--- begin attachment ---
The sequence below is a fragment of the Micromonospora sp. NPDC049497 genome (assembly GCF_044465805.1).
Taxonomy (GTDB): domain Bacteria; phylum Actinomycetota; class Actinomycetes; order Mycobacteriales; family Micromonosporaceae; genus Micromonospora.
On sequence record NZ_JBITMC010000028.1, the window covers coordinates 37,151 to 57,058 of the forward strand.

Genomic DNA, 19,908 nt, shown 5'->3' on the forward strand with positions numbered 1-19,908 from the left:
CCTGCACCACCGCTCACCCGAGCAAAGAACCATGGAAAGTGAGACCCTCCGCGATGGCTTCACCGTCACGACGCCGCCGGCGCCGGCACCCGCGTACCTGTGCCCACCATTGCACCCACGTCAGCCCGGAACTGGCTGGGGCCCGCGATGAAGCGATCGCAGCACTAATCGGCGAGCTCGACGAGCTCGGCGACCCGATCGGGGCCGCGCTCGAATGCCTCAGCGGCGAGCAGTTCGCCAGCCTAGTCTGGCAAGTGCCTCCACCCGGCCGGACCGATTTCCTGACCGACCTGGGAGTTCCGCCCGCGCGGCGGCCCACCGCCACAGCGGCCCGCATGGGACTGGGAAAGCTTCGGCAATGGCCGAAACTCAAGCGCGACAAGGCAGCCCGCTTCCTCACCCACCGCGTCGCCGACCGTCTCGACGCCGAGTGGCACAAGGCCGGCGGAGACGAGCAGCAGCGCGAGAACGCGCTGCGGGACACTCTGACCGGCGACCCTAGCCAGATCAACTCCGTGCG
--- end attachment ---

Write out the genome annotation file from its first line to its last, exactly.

The sequence below is a fragment of the Micromonospora sp. NPDC049497 genome (assembly GCF_044465805.1).
Taxonomy (GTDB): domain Bacteria; phylum Actinomycetota; class Actinomycetes; order Mycobacteriales; family Micromonosporaceae; genus Micromonospora.
On sequence record NZ_JBITMC010000028.1, the window covers coordinates 37,151 to 57,058 of the forward strand.

Genomic DNA, 19,908 nt, shown 5'->3' on the forward strand with positions numbered 1-19,908 from the left:
CCTGCACCACCGCTCACCCGAGCAAAGAACCATGGAAAGTGAGACCCTCCGCGATGGCTTCACCGTCACGACGCCGCCGGCGCCGGCACCCGCGTACCTGTGCCCACCATTGCACCCACGTCAGCCCGGAACTGGCTGGGGCCCGCGATGAAGCGATCGCAGCACTAATCGGCGAGCTCGACGAGCTCGGCGACCCGATCGGGGCCGCGCTCGAATGCCTCAGCGGCGAGCAGTTCGCCAGCCTAGTCTGGCAAGTGCCTCCACCCGGCCGGACCGATTTCCTGACCGACCTGGGAGTTCCGCCCGCGCGGCGGCCCACCGCCACAGCGGCCCGCATGGGACTGGGAAAGCTTCGGCAATGGCCGAAACTCAAGCGCGACAAGGCAGCCCGCTTCCTCACCCACCGCGTCGCCGACCGTCTCGACGCCGAGTGGCACAAGGCCGGCGGAGACGAGCAGCAGCGCGAGAACGCGCTGCGGGACACTCTGACCGGCGACCCTAGCCAGATCAACTCCGTGCG